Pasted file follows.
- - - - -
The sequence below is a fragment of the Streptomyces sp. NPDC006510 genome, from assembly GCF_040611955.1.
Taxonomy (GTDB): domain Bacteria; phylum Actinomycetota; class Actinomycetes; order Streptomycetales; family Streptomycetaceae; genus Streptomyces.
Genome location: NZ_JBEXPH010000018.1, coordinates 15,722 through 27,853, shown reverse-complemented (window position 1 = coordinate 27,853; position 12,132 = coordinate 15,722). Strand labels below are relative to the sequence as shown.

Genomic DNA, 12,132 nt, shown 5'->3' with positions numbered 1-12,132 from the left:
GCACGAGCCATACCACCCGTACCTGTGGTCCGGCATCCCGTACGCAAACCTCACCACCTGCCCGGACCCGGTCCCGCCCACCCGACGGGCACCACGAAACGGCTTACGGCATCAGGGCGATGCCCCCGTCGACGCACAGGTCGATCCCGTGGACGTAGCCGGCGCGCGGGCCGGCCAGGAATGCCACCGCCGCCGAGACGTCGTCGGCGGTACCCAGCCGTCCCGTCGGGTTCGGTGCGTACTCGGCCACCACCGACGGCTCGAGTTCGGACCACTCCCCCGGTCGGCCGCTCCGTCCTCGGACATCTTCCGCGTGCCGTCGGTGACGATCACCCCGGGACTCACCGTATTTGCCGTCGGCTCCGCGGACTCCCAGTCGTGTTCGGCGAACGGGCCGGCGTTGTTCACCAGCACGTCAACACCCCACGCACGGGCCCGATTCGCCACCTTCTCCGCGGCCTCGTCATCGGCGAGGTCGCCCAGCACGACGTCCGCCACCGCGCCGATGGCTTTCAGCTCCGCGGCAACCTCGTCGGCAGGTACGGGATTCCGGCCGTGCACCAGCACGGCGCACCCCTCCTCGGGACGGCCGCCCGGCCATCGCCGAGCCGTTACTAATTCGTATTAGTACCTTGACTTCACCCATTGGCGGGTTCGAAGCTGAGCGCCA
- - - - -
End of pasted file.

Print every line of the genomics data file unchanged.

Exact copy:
The sequence below is a fragment of the Streptomyces sp. NPDC006510 genome, from assembly GCF_040611955.1.
Taxonomy (GTDB): domain Bacteria; phylum Actinomycetota; class Actinomycetes; order Streptomycetales; family Streptomycetaceae; genus Streptomyces.
Genome location: NZ_JBEXPH010000018.1, coordinates 15,722 through 27,853, shown reverse-complemented (window position 1 = coordinate 27,853; position 12,132 = coordinate 15,722). Strand labels below are relative to the sequence as shown.

Genomic DNA, 12,132 nt, shown 5'->3' with positions numbered 1-12,132 from the left:
GCACGAGCCATACCACCCGTACCTGTGGTCCGGCATCCCGTACGCAAACCTCACCACCTGCCCGGACCCGGTCCCGCCCACCCGACGGGCACCACGAAACGGCTTACGGCATCAGGGCGATGCCCCCGTCGACGCACAGGTCGATCCCGTGGACGTAGCCGGCGCGCGGGCCGGCCAGGAATGCCACCGCCGCCGAGACGTCGTCGGCGGTACCCAGCCGTCCCGTCGGGTTCGGTGCGTACTCGGCCACCACCGACGGCTCGAGTTCGGACCACTCCCCCGGTCGGCCGCTCCGTCCTCGGACATCTTCCGCGTGCCGTCGGTGACGATCACCCCGGGACTCACCGTATTTGCCGTCGGCTCCGCGGACTCCCAGTCGTGTTCGGCGAACGGGCCGGCGTTGTTCACCAGCACGTCAACACCCCACGCACGGGCCCGATTCGCCACCTTCTCCGCGGCCTCGTCATCGGCGAGGTCGCCCAGCACGACGTCCGCCACCGCGCCGATGGCTTTCAGCTCCGCGGCAACCTCGTCGGCAGGTACGGGATTCCGGCCGTGCACCAGCACGGCGCACCCCTCCTCGGGACGGCCGCCCGGCCATCGCCGAGCCGTTACTAATTCGTATTAGTACCTTGACTTCACCCATTGGCGGGTTCGAAGCTGAGCGCCA